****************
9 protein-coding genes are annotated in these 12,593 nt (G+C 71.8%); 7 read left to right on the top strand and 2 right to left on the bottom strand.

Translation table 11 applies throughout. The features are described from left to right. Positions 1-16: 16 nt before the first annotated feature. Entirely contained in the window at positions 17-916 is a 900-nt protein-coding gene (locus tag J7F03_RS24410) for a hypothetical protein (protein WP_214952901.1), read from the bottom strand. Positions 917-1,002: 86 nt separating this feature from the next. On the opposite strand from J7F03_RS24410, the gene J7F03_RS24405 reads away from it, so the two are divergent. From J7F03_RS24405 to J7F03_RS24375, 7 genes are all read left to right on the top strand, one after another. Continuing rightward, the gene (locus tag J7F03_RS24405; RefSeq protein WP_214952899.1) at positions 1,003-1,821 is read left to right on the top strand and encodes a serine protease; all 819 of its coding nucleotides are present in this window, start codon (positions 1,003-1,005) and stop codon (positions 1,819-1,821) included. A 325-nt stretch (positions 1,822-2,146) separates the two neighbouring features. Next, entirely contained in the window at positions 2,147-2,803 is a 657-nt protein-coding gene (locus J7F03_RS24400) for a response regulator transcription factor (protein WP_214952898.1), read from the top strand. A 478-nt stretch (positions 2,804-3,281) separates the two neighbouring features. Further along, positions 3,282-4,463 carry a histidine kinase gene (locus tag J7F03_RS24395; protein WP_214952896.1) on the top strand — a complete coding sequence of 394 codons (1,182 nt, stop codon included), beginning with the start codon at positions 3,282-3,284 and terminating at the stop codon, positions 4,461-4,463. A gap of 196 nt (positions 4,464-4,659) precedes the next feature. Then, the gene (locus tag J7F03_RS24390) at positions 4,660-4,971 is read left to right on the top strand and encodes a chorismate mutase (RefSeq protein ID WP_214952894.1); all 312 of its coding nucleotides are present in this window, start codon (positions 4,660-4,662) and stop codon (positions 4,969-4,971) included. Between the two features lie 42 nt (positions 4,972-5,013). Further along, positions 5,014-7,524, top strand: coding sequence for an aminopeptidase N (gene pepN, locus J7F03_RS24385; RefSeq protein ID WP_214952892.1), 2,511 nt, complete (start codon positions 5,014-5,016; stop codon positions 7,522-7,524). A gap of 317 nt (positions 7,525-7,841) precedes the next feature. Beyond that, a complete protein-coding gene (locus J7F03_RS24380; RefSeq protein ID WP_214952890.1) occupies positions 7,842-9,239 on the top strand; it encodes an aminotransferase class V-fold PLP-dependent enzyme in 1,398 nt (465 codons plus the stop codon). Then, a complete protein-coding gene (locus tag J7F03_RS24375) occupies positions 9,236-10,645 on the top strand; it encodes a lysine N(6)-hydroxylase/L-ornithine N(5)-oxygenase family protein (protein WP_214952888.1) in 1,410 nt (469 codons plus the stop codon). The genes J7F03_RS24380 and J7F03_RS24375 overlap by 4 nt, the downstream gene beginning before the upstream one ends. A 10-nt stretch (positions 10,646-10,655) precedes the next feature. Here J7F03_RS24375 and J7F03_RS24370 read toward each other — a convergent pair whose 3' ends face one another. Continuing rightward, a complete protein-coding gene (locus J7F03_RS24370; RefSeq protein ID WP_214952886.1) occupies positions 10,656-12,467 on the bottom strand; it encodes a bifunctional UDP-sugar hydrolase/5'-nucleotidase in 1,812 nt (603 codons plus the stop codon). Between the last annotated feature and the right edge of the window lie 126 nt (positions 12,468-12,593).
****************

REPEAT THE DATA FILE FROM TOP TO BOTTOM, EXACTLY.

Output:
9 protein-coding genes are annotated in these 12,593 nt (G+C 71.8%); 7 read left to right on the top strand and 2 right to left on the bottom strand.

Translation table 11 applies throughout. The features are described from left to right. Positions 1-16: 16 nt before the first annotated feature. Entirely contained in the window at positions 17-916 is a 900-nt protein-coding gene (locus tag J7F03_RS24410) for a hypothetical protein (protein WP_214952901.1), read from the bottom strand. Positions 917-1,002: 86 nt separating this feature from the next. On the opposite strand from J7F03_RS24410, the gene J7F03_RS24405 reads away from it, so the two are divergent. From J7F03_RS24405 to J7F03_RS24375, 7 genes are all read left to right on the top strand, one after another. Continuing rightward, the gene (locus tag J7F03_RS24405; RefSeq protein WP_214952899.1) at positions 1,003-1,821 is read left to right on the top strand and encodes a serine protease; all 819 of its coding nucleotides are present in this window, start codon (positions 1,003-1,005) and stop codon (positions 1,819-1,821) included. A 325-nt stretch (positions 1,822-2,146) separates the two neighbouring features. Next, entirely contained in the window at positions 2,147-2,803 is a 657-nt protein-coding gene (locus J7F03_RS24400) for a response regulator transcription factor (protein WP_214952898.1), read from the top strand. A 478-nt stretch (positions 2,804-3,281) separates the two neighbouring features. Further along, positions 3,282-4,463 carry a histidine kinase gene (locus tag J7F03_RS24395; protein WP_214952896.1) on the top strand — a complete coding sequence of 394 codons (1,182 nt, stop codon included), beginning with the start codon at positions 3,282-3,284 and terminating at the stop codon, positions 4,461-4,463. A gap of 196 nt (positions 4,464-4,659) precedes the next feature. Then, the gene (locus tag J7F03_RS24390) at positions 4,660-4,971 is read left to right on the top strand and encodes a chorismate mutase (RefSeq protein ID WP_214952894.1); all 312 of its coding nucleotides are present in this window, start codon (positions 4,660-4,662) and stop codon (positions 4,969-4,971) included. Between the two features lie 42 nt (positions 4,972-5,013). Further along, positions 5,014-7,524, top strand: coding sequence for an aminopeptidase N (gene pepN, locus J7F03_RS24385; RefSeq protein ID WP_214952892.1), 2,511 nt, complete (start codon positions 5,014-5,016; stop codon positions 7,522-7,524). A gap of 317 nt (positions 7,525-7,841) precedes the next feature. Beyond that, a complete protein-coding gene (locus J7F03_RS24380; RefSeq protein ID WP_214952890.1) occupies positions 7,842-9,239 on the top strand; it encodes an aminotransferase class V-fold PLP-dependent enzyme in 1,398 nt (465 codons plus the stop codon). Then, a complete protein-coding gene (locus tag J7F03_RS24375) occupies positions 9,236-10,645 on the top strand; it encodes a lysine N(6)-hydroxylase/L-ornithine N(5)-oxygenase family protein (protein WP_214952888.1) in 1,410 nt (469 codons plus the stop codon). The genes J7F03_RS24380 and J7F03_RS24375 overlap by 4 nt, the downstream gene beginning before the upstream one ends. A 10-nt stretch (positions 10,646-10,655) precedes the next feature. Here J7F03_RS24375 and J7F03_RS24370 read toward each other — a convergent pair whose 3' ends face one another. Continuing rightward, a complete protein-coding gene (locus J7F03_RS24370; RefSeq protein ID WP_214952886.1) occupies positions 10,656-12,467 on the bottom strand; it encodes a bifunctional UDP-sugar hydrolase/5'-nucleotidase in 1,812 nt (603 codons plus the stop codon). Between the last annotated feature and the right edge of the window lie 126 nt (positions 12,468-12,593).